This Thursday, House Speaker Nancy Pelosi (D-Calif.) announced that formal articles of impeachment against President Donald Trump would soon be coming, and at the end of her press conference, she faced a shouted question from conservative reporter James Rosen, who asked her if she “hates” the president. Pelosi promptly rebuked Rosen over the outlandish question, but rather than moving on, the reporter brought the issue up again when questioning House Minority Leader Kevin McCarthy (R-Calif.) at his own press conference. In his questioning, Rosen questioned Pelosi’s explanation, including her Catholic faith guiding her not to hate anyone at all.
Rosen said to McCarthy:
‘I gather you were watching just now when the Speaker, in rather effusive terms, denied that there is any personal animus on her part that is motivating the impeachment drive. Representative Collins had suggested as much in the hearing yesterday… You probably also heard her invoke her Catholicism. Do you take the Speaker at her word? Do you believe her? Do you believe she’s telling the truth when she says she does not hate the president and that’s not what this is about?’
Why is Pelosi’s religion a topic for questioning? This line of questioning constitutes another perhaps only slightly less brazen attempt to discredit the president’s opponents by any means necessary. Just the other day at a London NATO summit, President Trump himself derided House Intelligence Committee Chairman Adam Schiff (D-Calif.) as a maniac in what ultimately constituted yet another embarrassing Trump meltdown in front of the world.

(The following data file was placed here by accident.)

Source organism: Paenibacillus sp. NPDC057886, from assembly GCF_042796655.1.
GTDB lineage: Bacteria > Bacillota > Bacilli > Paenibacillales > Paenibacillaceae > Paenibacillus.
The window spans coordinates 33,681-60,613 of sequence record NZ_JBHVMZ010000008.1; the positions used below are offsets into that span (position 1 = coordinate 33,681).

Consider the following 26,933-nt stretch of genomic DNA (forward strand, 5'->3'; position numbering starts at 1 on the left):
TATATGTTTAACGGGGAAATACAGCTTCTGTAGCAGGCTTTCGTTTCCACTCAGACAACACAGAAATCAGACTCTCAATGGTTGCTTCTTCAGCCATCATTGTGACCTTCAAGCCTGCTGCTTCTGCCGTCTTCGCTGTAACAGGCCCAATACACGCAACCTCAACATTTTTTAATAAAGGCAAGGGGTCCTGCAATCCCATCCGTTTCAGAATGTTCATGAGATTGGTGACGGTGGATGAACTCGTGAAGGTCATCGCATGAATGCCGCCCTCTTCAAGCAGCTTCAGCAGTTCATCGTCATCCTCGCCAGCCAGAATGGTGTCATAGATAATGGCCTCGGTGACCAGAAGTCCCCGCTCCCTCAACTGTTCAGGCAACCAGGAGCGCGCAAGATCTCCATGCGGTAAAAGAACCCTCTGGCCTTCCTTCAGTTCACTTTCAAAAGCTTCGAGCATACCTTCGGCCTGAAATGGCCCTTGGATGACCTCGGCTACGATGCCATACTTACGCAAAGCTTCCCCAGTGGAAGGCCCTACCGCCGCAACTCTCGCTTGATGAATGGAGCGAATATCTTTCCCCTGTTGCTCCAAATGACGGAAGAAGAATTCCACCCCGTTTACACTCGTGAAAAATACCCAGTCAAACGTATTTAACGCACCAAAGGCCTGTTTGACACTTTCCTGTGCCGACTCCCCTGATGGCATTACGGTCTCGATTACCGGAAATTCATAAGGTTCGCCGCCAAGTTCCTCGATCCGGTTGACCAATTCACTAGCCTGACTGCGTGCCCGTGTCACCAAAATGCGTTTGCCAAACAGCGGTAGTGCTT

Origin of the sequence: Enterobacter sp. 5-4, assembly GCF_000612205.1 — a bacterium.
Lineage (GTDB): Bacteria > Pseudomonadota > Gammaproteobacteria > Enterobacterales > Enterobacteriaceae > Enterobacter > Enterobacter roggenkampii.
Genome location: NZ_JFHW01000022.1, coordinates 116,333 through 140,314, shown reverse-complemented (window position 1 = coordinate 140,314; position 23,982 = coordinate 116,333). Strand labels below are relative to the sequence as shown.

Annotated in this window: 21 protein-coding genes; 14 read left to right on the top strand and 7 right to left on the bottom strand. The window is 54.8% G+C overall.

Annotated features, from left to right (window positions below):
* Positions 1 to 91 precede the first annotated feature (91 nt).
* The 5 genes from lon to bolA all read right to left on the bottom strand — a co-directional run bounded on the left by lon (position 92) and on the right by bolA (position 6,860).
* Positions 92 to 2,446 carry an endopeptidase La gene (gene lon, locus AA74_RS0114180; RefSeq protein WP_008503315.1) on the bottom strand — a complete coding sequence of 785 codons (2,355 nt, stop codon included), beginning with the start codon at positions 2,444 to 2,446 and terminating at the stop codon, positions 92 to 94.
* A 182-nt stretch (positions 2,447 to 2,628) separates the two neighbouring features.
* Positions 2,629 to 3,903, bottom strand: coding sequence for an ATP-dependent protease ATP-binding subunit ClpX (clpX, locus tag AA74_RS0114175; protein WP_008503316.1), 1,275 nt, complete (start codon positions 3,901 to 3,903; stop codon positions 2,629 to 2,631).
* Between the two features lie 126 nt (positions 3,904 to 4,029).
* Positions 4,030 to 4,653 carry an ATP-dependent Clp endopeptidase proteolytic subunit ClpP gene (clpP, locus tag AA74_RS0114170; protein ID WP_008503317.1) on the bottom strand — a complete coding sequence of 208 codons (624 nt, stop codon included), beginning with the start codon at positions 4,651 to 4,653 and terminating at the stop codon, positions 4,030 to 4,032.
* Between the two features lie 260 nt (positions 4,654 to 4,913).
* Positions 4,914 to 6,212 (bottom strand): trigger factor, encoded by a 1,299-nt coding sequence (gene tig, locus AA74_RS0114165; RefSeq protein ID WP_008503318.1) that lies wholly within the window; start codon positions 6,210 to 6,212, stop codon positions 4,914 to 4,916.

McCarthy mostly deflected. After a brief pause, he told Rosen:
‘Look, I’ll take them at their word. When Congresswoman Tlaib said on her very first day of Congress, of what she referred to the president, which I wouldn’t think anyone would want referred to them, that she was going to impeach him. Or when Adam Schiff continued to lie to the American public only to get to the point that they are today.’
After Rosen tried to dial McCarthy’s vaguely conspiratorial ramblings back down, the GOP leader continued:
‘I’ll take the Speaker at her word. But if she paused for a moment, and looked at just the facts, she would not have made that determination. If she paused and actually listened to the hearing yesterday… I think I have a hard time believing her.’
McCarthy also rambled on about a GOP witness who appeared at a public House Judiciary Committee hearing on Wednesday, but that witness — Jonathan Turley — was one out of four total witnesses, and many of his arguments were bad faith nonsense. For example, he complained that Democrats hadn’t gotten enough firsthand witnesses — but the president has demanded that administration officials not comply with Congressional subpoenas. So what exactly are they supposed to do?
No matter their complaints, the impeachment inquiry is continuing. Perhaps cognizant of the threats to his political career, this week, Trump actually acknowledged that he did ask Ukraine for a “favor” while discussing aid they’d been slated to get — but he claimed it was for the country’s benefit, or whatever, which is not supported by the evidence.